I have heard that there are 12 spatial dimensions. Does this mean that this many are possible, or that 12 dimensions actually exist? If the latter, then do the same things that exist in 3 dimensions exist in 4 or 5 dimensions as well? Or are the other dimensions a whole new world, like an alternate universe? I'm confused!

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    $\begingroup$ Related: physics.stackexchange.com/q/10527/2451 , physics.stackexchange.com/q/83492/2451 and links therein. $\endgroup$ – Qmechanic Oct 22 '14 at 21:24
  • $\begingroup$ As usual, we'd need to know what you think "actually exist" means before we could answer this question even if we had string theory fully tested and the proper variant identified. Is it sufficient that the theory requires them? $\endgroup$ – dmckee Oct 22 '14 at 22:01
  • $\begingroup$ When I say "actually exist", I mean that there is actually a place that exists in 4 or 5 dimensions. By "possible", I mean something scientists could somehow great in a lab $\endgroup$ – Henry V Oct 22 '14 at 22:30
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    $\begingroup$ You just defined what you mean by "actually exist" by saying that it should actually exist. Define what consequences you think are required for an extra dimension to be "actual". I'm being persnickty about this because I sometimes get the idea that people asking this question don't have a clear idea what it means for a dimension to exist---especially in the context of string theory where the extras are currently presumed to be compact and small. $\endgroup$ – dmckee Oct 23 '14 at 0:15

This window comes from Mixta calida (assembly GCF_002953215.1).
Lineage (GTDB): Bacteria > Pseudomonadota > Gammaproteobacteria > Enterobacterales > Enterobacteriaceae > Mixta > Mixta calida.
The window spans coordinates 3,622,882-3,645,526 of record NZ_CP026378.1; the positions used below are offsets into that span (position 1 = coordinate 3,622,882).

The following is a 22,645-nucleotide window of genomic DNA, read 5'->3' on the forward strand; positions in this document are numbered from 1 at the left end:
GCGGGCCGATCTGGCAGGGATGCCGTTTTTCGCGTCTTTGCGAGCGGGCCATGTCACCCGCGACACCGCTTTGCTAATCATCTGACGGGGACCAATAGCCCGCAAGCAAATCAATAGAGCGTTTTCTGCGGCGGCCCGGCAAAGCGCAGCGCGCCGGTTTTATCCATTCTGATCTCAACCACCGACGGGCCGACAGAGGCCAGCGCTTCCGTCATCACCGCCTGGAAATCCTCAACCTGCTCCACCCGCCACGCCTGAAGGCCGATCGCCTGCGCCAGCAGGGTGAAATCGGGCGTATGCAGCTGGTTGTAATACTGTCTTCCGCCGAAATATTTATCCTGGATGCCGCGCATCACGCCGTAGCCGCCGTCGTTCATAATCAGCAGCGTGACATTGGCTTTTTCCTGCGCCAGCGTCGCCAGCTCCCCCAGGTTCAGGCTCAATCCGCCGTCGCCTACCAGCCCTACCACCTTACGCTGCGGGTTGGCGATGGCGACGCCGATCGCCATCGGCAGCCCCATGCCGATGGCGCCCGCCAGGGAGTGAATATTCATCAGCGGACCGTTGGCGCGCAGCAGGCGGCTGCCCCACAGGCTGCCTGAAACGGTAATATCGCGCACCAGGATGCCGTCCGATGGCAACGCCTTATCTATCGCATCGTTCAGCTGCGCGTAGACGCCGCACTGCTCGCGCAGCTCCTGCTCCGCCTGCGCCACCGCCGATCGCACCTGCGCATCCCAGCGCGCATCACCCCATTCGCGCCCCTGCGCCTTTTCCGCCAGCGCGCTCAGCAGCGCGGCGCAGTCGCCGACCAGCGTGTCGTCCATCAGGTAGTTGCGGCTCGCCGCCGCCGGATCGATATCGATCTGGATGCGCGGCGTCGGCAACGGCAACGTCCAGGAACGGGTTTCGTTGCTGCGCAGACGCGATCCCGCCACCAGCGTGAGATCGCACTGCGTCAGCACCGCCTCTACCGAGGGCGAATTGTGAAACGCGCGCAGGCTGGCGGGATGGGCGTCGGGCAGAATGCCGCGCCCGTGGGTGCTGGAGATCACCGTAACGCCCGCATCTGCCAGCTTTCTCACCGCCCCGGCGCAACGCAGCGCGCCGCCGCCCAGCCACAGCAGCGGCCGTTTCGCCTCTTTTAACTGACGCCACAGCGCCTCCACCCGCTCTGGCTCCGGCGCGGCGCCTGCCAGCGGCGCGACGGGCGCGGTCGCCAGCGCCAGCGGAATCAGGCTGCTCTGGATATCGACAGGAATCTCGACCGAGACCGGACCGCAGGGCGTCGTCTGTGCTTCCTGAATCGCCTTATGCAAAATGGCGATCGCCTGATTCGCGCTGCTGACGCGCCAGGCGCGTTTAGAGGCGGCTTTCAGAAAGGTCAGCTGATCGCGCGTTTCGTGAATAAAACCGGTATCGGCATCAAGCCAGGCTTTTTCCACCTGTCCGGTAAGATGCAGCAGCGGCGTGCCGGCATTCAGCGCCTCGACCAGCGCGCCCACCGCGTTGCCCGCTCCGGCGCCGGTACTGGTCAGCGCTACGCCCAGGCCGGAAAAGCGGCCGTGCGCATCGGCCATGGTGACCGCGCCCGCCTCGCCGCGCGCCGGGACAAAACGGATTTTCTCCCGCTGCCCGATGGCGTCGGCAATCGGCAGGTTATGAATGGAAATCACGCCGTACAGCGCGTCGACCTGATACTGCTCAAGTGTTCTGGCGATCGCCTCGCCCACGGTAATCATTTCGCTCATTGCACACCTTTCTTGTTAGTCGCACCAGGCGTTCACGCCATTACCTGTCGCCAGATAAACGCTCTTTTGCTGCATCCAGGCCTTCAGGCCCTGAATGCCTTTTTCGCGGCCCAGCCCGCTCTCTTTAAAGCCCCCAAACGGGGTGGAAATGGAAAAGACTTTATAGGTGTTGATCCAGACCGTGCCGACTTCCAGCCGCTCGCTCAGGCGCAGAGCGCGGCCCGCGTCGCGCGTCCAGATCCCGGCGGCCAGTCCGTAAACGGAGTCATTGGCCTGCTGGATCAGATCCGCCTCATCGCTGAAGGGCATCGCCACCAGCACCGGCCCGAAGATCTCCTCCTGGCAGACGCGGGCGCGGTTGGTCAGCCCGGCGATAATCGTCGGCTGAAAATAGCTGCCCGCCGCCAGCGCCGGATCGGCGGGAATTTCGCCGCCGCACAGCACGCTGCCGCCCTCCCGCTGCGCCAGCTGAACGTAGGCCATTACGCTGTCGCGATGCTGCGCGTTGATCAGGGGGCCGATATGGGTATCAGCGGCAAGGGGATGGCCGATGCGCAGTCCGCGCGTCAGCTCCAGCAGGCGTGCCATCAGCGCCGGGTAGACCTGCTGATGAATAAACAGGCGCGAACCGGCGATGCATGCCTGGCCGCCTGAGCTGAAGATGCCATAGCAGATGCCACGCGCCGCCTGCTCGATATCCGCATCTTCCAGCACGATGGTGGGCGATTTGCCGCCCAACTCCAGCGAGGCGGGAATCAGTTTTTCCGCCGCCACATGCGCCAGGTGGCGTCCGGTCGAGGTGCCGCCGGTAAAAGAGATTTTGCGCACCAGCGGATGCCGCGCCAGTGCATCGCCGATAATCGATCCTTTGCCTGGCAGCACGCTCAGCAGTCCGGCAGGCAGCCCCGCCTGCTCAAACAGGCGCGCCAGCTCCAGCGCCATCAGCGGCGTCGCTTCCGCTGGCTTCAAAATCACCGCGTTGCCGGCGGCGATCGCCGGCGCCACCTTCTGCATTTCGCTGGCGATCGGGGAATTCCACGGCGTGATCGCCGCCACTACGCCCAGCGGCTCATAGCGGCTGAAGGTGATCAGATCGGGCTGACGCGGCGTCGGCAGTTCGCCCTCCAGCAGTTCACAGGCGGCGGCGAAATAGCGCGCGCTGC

An informal answer until you get one from an expert: the extra spatial dimensions are spatial dimensions conceptually similar to the ones in our 3D space, and the objects exists in this higher dimensional space. The reason you do not notice them macroscopically (such as why an object cannot change direction into the fourth spatial dimension and disappear from your view is that these extra dimensions are assumed to be curled into very small loops, so their effect will be only observed for particles small enough to be able to actually move or interact into those extra dimensions (of course, this is just one of the current theories, there might be no extra dimensions at all).

  • $\begingroup$ And, I remember reading somewhere or hearing about this somewhere, that there is a theory that our 3-dimensional space is actually composed of broken and fragmented one-dimensional space at the super small (Planck Scale) size. I totally lost track of this reference so if anyone knows of this theory and can put a name to it, I would appreciate their efforts. $\endgroup$ – K7PEH Oct 23 '14 at 0:39
  • $\begingroup$ @K7PEH do you mean this by any chance?: en.wikipedia.org/wiki/Quantum_foam $\endgroup$ – Wolphram jonny Oct 23 '14 at 0:41
  • $\begingroup$ I know (and, knew) of Wheeler's Quantum Foam theory. In fact, I still have a book on Physics published in 1965 that has a nice article by Wheeler in it describing this theory. But, this one-dimensional thing, which I believe might have been on a Nova TV show a year or two ago or something like that, is different from Quantum Foam (I think) because the idea of One Dimensional space was paramount in the description, not foam like. Here is an article I just found but I am not sure if it is the same thing: universetoday.com/85159/… $\endgroup$ – K7PEH Oct 23 '14 at 0:47

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